This was the film where John Woo demonstrated that he could just go all-out, and two of his works that followed this, "The Killer" and "Hard Boiled", are placed by many among the ranks of the greatest action films of all time. While "A Better Tomorrow II" is certainly a dynamic piece of work by Woo, it will never be looked upon as a strong example of action movie storytelling. The plot is often confusing and lazily constructed, and commits the ultimate "sin of sequels" when Chow Yun-Fat is introduced into the story. You may recall that his character, Mark, was killed at the end of the original "Better Tomorrow", so how can he return for the sequel? Why, by saying that Mark had a twin brother, of course. Normally, absurd contrivances like that are enough to destroy the credibility of an entire movie, but all is instantly forgiven in Chow's introductory scene when he responds to a mafioso kingpin's bullying by forcing him to eat his rice. It's a delightful, hilarious sequence, and NO other action star could've pulled it off. After watching it, I was quite happy that Mark had a twin brother.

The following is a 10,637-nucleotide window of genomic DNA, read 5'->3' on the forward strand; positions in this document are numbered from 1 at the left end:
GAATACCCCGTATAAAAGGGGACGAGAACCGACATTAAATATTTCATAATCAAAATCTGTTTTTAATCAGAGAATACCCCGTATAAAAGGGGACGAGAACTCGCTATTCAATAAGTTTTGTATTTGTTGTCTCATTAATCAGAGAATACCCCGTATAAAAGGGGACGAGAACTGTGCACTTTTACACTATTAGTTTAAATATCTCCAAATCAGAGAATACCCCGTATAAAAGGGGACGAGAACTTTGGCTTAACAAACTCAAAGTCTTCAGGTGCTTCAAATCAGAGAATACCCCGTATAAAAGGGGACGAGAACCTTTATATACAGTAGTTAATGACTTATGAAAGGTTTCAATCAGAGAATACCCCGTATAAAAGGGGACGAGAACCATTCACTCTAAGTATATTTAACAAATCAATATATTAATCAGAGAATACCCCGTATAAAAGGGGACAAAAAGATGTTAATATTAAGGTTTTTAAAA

It's the individual moments like that which make "A Better Tomorrow II" an action classic. On an overall scale, it may not be as good as its predecessor, but the moments that do work turn it into a much more exciting film. And boy, when this film works, it WORKS! The final twenty minutes may be the best you see in ANY action film! A very powerful death scene is immediately followed by an absolutely incredible finale in which the heroes barge into the home of the villain and deliver carnage like you've never seen it before. The heroes use guns, grenades and even a samurai sword to mow down the opposition and, by the end, there are more bodies than one can count. This is the first action set piece in which John Woo just decided to go completely berserk, though it would certainly not be the last. Of course, everything in "Better Tomorrow II" is over-the-top melodrama and would probably seem laughable if seen in an American action picture, but what sets the Hong Kong genre apart from all others is that the sheer energy and passion in the filmmaking can make even the hokiest of situations work wonders. And at its best, "Better Tomorrow II" does work wonders. It is so easy to overlook a film's flaws when it makes the can't-miss decision to deliver the goods in the most electrifying ways possible.